An Interesting Conspiracy


“There’s a very simple way to make a lot of money.” So began Gideon Green’s presentation to The Board of Directors at Pyramid Investments.

“You can’t make money,  Gideon. You should know that. You can only move it around,” responded Director of Finance, Peter Camsoner.

 “Of course,” Green continued. “There’s no doubt that many people earn a comfortable living though it’s those struggling that provide us with our entry point. Let’s move some of this money. Towards us. Debt consolidation using the principle of amortisation.”

One of the Directors required some clarification: “Dr. Green, refresh me about amortisation.”

“As the lender, we get 12 additional monthly payments that account for the interest people have been conditioned to expect, but additionally the loan repayments involve interest on the interest already added. And on it goes for the full term of the loan. Amortisation. Debt consolidation is a subtle way of increasing that debt, but disguised as a loan,” Green explained. “The beauty of this scheme is that the amortised interest is hidden because the overall debt is reducing as it’s paid off.”

Green’s brief pause was met with silence in the room.

“It’s probably more useful to illustrate this with an example,” he continued. “If we charge 8% interest on a loan of £25,000 from day one, we’ll get a return after 15 years of over £44,000. The amortisation adds a relatively small and almost insignificant amount to the basic interest over the entire 180 month loan period.”

“So,” interrupted Camsoner, “the advantage of monthly payments rather than charging just one annual interest payment is the increasing interest on a reducing amount?”

“That’s right,” confirmed Green and went on, “an annual payment does not involve monthly amortisation, just the one bite at the cherry. Monthly charging involves twelve bites of the same cherry and since clients are borrowing they’re unlikely to be saving. They’ll probably need to borrow more to offset the cost of borrowing and this is the same principle as people using one credit card to pay off one debt by creating another. The yoke gets heavier by the month. Banks make a great deal more money from lending money at a monthly higher rate of interest than rewarding savers with an annual lower rate, even though the savers’ money is used to make the bank more money by constantly lending it.”

Not a murmur was to be heard as each Board Member considered the scheme.

“We can even suggest that debt consolidation actually reduces a debt by making just one easy monthly payment rather than paying back several smaller ones. Our selling pitch can be that for a credit card monthly debt of, say, £1000 halving that debt will give the borrower an extra £500 a month to spend. Some will inevitably be sensible and use that saving to reduce outgoings and pay off the debt, but most will predictably spend it and in the process need more financing. This can only increase the overall interest payable to us, but hides it pretty well. The real sting in the tail is that by increasing the debt in the long term we make ourselves much more money from the bait on our hook. Almost certainly, after a year or two of a 15 year repayment period all the money will be gone and the borrower will need further financing. Even the credit card companies and other banks might owe us a commission for putting more business their way.”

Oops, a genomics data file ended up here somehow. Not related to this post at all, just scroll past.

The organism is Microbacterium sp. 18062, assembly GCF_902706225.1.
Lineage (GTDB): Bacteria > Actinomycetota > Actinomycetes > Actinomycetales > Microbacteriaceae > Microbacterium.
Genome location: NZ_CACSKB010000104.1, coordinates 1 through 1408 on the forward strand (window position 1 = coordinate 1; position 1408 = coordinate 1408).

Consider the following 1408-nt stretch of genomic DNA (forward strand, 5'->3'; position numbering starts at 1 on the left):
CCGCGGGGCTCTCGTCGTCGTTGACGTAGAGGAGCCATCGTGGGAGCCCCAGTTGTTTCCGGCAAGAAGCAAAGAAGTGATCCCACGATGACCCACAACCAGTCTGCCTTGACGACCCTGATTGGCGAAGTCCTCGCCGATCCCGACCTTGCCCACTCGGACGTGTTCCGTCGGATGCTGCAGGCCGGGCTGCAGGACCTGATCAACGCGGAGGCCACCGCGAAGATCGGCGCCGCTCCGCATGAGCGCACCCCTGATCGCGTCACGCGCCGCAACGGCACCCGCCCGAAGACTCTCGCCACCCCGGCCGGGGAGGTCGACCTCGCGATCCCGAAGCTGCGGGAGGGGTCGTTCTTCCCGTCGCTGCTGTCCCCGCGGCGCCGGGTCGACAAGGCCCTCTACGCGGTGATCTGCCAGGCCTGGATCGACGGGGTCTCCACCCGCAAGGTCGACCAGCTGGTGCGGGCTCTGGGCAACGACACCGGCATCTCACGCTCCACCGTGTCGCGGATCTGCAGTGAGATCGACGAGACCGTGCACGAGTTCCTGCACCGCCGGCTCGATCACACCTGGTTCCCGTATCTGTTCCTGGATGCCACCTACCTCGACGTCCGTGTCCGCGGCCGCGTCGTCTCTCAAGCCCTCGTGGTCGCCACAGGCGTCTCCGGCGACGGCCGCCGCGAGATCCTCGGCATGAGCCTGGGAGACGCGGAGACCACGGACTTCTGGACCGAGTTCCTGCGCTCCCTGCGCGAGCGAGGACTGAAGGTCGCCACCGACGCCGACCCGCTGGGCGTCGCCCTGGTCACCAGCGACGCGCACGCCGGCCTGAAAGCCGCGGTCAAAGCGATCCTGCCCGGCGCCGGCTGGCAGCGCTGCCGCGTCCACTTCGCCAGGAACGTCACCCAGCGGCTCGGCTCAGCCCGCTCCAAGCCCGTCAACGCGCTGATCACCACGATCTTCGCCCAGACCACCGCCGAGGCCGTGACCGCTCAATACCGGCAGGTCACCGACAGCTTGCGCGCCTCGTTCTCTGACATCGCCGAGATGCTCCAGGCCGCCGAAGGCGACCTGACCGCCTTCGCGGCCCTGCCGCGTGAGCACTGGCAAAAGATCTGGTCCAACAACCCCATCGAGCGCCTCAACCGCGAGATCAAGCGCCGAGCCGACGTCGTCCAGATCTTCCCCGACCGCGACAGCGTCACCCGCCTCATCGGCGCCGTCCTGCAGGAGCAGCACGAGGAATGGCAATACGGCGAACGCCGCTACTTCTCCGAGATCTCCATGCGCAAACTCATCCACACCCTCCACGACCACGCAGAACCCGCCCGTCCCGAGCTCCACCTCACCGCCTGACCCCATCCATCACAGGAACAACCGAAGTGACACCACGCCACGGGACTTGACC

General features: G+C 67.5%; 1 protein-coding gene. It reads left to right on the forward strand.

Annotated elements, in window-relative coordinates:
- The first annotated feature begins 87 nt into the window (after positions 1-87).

“This is wicked, Gideon,” said Camsoner. “Legalised loan-sharking. Terrific. It certainly seems that your PhD research has brought dividends already and you could go a long way in this company with ideas like this.”

“To finish up, there’s another angle I’d like to mention and this links into the idea of the illusion of creating money even though it doesn’t exist. Sort of virtual money,” Green expanded. “The money we don’t actually have today from the theoretical pile we’ll get paid back tomorrow can be used to make even more. Using my earlier illustration that after 15 years we’ll get £44,000 from the original £25,000, the potential £19,000 theoretical profit can be immediately relent.”

“Isn’t this very inflationary?” a lone voice queried.

“Of course,” replied Green, “though banks do it all the time by lending money on the basis of an electronic and virtual system. As we know, real money doesn’t exist. The entire financial system has been created on the back of gold and as a resource is fixed. You cannot destroy or create gold although the alchemists have tried. We are not in the business of magic, just illusion and redirecting attention away from reality. Every winner has it’s corresponding loser and is a core principle in finance: redistribution. Anyway, that isn’t our concern and can only work in our favour as borrowers will need to borrow even more.”

 “I’d not thought of that,” replied the member seemingly satisfied with the answer. “This scheme, gets better and better. Perfect and fool proof.”

“I hope it’s not too fool proof or we’ll not hook anyone borrowing anything, ” joked Camsoner.

The sounds of laughter reverberated around the Board Room.

“OK. Let’s do it,” concluded Camsoner.

Once the scheme had started, Dr. Gideon Green immediately put his own inheritance to good use by borrowing £25,000. Repayments to service the loan were just £240 every month and he could easily afford this outlay. After 15 years, he’d make many £1000s by investing his borrowings and he could only make a profit that actually got bigger. Since his capital was increasing rather than decreasing, even at the lower savings rate of interest, if he borrowed a further £1,000 every month, at the end of the 15 year term of his very affordable loans, he’d make a fortune. If he never touched the original capital amount, but just increased it, the only direction for his financial interests was upward.

By making his money work for him, Green planned to retire a 40-something millionaire.

© Louis Brothnias (2008)

Creative Acre